# How to Round Up in Excel (or Down) – 2023 Full Guide

Rounding numbers is a way of simplifying numbers to make them easier to understand or work with. Although by rounding, you only get an estimated value that is still relatively close to the exact value. 😊

But what if you need to round numbers to a specified number of digits ONLY? How do you eliminate the least significant digits then? How do you set it with only 2 or 3 digits after the decimal point? 😱

Well, Excel got these Rounding functions to help you. The **ROUNDUP**, **ROUNDDOWN**, and **ROUND functions**.

Are you ready for a round of rounding numbers? 💪 Download your practice workbook here.

**Table of Contents**

## How to round up numbers in Excel

The **ROUNDUP function** in Excel is used to **round a number up** to its nearest integer, away from 0 (zero).

The syntax of the ROUNDUP function is **=ROUNDUP(number, num_digits)**.

This function has the following arguments:

**Number**– Any real number you want to round up.**Num_digits**– The number of digits to which you want to round the number to.

Let’s go! ROUND 1. 🥊

Let’s use the value of pi (π = 3.14159265359) for our example.

Here’s how to round up this number to your desired number of digits.

- In cell B2, type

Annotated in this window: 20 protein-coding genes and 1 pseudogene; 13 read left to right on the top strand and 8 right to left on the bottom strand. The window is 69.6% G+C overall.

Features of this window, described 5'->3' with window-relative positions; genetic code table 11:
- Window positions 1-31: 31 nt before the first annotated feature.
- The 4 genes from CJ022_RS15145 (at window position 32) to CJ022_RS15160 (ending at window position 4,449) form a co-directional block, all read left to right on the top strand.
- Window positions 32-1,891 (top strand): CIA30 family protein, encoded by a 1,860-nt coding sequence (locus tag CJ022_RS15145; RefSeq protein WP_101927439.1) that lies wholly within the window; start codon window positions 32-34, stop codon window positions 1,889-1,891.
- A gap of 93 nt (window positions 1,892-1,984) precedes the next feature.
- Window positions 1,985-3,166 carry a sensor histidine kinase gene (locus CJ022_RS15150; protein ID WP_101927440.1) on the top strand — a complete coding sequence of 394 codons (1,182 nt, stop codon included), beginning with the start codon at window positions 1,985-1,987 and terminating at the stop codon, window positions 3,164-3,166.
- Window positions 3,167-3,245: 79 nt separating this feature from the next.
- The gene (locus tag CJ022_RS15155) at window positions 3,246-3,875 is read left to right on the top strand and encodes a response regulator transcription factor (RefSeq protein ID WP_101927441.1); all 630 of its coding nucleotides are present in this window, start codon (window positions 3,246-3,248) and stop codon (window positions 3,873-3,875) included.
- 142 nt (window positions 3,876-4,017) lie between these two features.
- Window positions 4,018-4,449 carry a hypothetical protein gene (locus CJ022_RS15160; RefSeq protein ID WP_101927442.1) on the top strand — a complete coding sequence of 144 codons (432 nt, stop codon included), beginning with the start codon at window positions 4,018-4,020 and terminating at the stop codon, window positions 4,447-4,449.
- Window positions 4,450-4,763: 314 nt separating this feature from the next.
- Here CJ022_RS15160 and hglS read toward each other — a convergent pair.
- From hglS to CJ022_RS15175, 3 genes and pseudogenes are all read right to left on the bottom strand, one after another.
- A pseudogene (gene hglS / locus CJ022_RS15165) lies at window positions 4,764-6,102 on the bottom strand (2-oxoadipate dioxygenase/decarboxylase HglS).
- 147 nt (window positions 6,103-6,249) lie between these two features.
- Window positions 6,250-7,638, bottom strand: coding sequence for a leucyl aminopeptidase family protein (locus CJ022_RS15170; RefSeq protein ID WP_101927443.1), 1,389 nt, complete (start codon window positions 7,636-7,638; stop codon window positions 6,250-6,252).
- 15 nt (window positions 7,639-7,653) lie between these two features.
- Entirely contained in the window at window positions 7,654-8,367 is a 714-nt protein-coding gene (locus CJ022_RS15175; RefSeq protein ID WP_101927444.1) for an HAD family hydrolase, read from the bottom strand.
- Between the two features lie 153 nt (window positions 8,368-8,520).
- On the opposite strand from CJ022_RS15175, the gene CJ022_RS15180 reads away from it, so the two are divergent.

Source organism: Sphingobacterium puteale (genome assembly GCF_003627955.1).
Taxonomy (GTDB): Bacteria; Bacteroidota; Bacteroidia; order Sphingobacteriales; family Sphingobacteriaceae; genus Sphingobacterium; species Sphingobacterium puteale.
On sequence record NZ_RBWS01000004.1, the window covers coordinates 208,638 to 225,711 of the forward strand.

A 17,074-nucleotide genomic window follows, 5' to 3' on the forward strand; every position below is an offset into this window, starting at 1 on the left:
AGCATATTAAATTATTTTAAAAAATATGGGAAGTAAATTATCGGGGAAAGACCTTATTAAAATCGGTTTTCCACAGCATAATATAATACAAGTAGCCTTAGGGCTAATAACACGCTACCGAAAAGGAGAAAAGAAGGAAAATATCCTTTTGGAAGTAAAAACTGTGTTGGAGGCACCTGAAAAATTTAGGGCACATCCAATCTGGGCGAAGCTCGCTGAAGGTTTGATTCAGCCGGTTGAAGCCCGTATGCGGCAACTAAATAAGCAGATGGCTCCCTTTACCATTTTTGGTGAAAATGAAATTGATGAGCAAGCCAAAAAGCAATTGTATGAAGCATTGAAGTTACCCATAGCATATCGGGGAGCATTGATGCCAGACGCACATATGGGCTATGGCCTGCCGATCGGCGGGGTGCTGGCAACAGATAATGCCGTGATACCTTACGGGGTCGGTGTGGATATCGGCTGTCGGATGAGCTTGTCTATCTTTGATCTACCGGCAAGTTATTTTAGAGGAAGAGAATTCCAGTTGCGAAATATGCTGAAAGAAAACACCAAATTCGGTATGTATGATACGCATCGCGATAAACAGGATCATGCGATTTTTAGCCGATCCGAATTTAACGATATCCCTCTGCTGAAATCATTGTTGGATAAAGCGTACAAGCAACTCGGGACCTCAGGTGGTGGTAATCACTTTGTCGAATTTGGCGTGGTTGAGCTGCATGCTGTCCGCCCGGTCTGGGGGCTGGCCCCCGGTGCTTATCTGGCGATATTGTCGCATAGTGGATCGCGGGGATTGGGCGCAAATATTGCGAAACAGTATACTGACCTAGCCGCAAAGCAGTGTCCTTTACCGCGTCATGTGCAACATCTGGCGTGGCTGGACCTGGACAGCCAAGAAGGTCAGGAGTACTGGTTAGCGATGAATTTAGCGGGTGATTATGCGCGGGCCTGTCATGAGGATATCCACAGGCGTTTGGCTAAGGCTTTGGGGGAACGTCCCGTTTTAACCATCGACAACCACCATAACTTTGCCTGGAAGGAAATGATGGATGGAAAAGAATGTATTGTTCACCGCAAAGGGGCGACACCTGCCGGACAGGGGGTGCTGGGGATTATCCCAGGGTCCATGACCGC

**=ROUNDUP(**

- The first argument of the ROUNDUP function is the
**number**. Type the number or click on the cell address of the number you want to round up.

**=ROUNDUP(A2,**

- The next argument is
**num_digits**. It is the number of digits you want to round the number to.

Let’s use 1 for our first example. 1 means to round a number to one decimal place after the decimal point.

Simply put, round to the nearest tenths. Close the function with a right parenthesis.

**=ROUNDUP(A2,1)**

**Press Enter.**

The number ROUNDED UP.

Since the num_digits is 1, the number is rounded up to the nearest tenths (the first decimal place to the right after the decimal point).

1 being the tenths decimal place value rounds up to 2, resulting to 3.2

Great job! 👍

Let’s try to input 2 as our num_digits. This means that the number rounds up to two decimal places (round to the nearest hundredths).

In cell B3, type **=ROUNDUP(A3,2)**

Press **Enter**.

The number is now rounded up to two decimal places. The hundredths decimal place rounds up to 5, resulting to 3.15

What a good starting ROUND! 🙌

**Important to Note:**

- If the num_digits is greater than 0 (zero), then the number is rounded up to that specified number of decimal places.
- The number to the right of the rounding digit doesn’t matter if it is below 5 or above 5 (Math rules in Rounding). It always ROUNDS UP to the nearest integer.

Ready for ROUND 2? 💪

## Round up to the nearest whole number

To round a number to the nearest whole is very easy. 👌

Just apply the rounding formula used above and set the num_digits in the **ROUNDUP function to 0 (zero)**.